The death of Oldsmobile seems likely to occur some time during 2005, according to a report from the national car dealers convention in Las Vegas.

Associated Press (AP) said the General Motors division has already stopped making the Intrigue, Aurora and, in the past week, the Bravada sport utility vehicle, leaving only two models - the Alero passenger car and Silhouette minivan.

GM's vice president of industry-dealer affairs, Darwin Clark, told AP a final date to end production has not been set, but business likely will continue into part of 2005.

An Oldsmobile dealer told the news agency that last weekend's gathering of Olds dealers at the National Automobile Dealers Association annual convention is the last.

AP said Clark and other GM representatives have been working with Olds dealers for more than two years on separation arrangements. When the decision was made to scrap the brand, Olds has 2,802 dealers in the United States and, by last week, all but 176 had signed settlement packages.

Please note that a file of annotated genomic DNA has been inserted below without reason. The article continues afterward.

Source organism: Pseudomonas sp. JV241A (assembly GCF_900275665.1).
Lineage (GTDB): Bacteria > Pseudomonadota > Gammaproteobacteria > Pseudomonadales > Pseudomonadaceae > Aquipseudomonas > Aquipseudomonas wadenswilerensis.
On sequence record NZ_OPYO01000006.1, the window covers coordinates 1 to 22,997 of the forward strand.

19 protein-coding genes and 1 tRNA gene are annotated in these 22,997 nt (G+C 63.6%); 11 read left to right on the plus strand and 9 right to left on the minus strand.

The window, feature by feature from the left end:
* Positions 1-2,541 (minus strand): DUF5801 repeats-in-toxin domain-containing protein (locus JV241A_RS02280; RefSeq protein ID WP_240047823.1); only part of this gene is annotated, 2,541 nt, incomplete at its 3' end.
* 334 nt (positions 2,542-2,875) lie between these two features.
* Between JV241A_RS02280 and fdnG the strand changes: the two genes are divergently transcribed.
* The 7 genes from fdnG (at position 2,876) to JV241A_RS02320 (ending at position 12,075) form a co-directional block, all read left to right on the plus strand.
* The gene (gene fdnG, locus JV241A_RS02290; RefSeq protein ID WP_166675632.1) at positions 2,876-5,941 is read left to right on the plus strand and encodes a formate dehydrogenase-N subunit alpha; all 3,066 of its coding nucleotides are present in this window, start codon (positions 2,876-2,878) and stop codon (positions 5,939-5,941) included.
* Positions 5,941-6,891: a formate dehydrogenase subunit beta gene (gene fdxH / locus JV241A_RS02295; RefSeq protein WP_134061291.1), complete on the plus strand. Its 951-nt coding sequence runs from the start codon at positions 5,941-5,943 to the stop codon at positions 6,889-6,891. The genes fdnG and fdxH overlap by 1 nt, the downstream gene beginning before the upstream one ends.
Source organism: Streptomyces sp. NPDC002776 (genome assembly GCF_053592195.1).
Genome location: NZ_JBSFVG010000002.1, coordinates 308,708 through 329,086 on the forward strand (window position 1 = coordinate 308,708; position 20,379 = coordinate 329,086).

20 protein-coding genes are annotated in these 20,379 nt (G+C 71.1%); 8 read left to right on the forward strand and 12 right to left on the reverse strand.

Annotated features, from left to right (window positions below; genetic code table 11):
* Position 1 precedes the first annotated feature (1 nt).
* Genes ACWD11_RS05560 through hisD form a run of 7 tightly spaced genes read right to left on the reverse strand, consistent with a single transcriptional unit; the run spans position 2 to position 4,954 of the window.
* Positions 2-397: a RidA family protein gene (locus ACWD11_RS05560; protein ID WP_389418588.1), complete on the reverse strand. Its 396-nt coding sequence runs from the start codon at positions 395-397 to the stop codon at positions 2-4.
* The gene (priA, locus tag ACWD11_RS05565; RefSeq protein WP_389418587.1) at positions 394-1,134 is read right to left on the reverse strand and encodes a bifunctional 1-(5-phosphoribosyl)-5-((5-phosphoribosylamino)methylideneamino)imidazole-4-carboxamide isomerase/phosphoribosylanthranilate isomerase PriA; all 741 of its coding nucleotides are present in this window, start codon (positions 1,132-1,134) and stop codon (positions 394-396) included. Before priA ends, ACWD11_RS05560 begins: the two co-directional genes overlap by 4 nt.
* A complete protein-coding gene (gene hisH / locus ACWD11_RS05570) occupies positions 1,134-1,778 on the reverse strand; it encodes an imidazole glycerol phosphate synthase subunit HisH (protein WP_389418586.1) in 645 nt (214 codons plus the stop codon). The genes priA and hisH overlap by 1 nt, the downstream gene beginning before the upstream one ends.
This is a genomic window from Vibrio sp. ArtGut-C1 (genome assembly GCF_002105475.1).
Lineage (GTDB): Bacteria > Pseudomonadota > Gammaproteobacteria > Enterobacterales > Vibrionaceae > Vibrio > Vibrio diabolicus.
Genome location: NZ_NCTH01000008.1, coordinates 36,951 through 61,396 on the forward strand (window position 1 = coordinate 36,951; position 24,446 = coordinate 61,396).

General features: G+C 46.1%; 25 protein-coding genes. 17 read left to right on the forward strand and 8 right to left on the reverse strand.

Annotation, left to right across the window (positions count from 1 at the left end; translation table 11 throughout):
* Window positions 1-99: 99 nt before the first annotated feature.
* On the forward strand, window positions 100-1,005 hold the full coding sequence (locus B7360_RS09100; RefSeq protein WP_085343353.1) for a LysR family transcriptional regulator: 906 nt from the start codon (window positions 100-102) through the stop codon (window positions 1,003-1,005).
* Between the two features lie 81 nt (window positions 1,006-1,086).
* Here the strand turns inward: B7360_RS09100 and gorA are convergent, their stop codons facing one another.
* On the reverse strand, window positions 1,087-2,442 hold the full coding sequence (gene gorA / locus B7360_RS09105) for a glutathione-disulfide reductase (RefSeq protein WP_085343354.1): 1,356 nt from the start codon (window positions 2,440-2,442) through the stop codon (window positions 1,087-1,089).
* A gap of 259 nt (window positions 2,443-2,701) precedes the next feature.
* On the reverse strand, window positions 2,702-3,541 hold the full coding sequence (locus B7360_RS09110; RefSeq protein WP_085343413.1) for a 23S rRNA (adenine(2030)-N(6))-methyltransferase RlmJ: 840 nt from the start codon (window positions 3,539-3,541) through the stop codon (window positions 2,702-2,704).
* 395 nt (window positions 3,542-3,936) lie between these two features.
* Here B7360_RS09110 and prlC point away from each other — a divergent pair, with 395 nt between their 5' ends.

Of those 176, AP added, some settlements are in progress but others are tied up in legal action taken by dealers unhappy with the terms of their proposed settlements.

According to Associated Press, GM has declined to discuss details of the settlements or pending lawsuits but, in January 2001, company took a charge against earnings of $US939 million for the Oldsmobile phase-out.

Oldsmobile transition director Bill Stacy told AP that just over 1,500 dealers already have chosen to exit the Olds business while another 1,300 or so remain active.

Many dealers remain in the car business because 94% of them sold another GM brand at the time of the 2001 announcement, AP noted.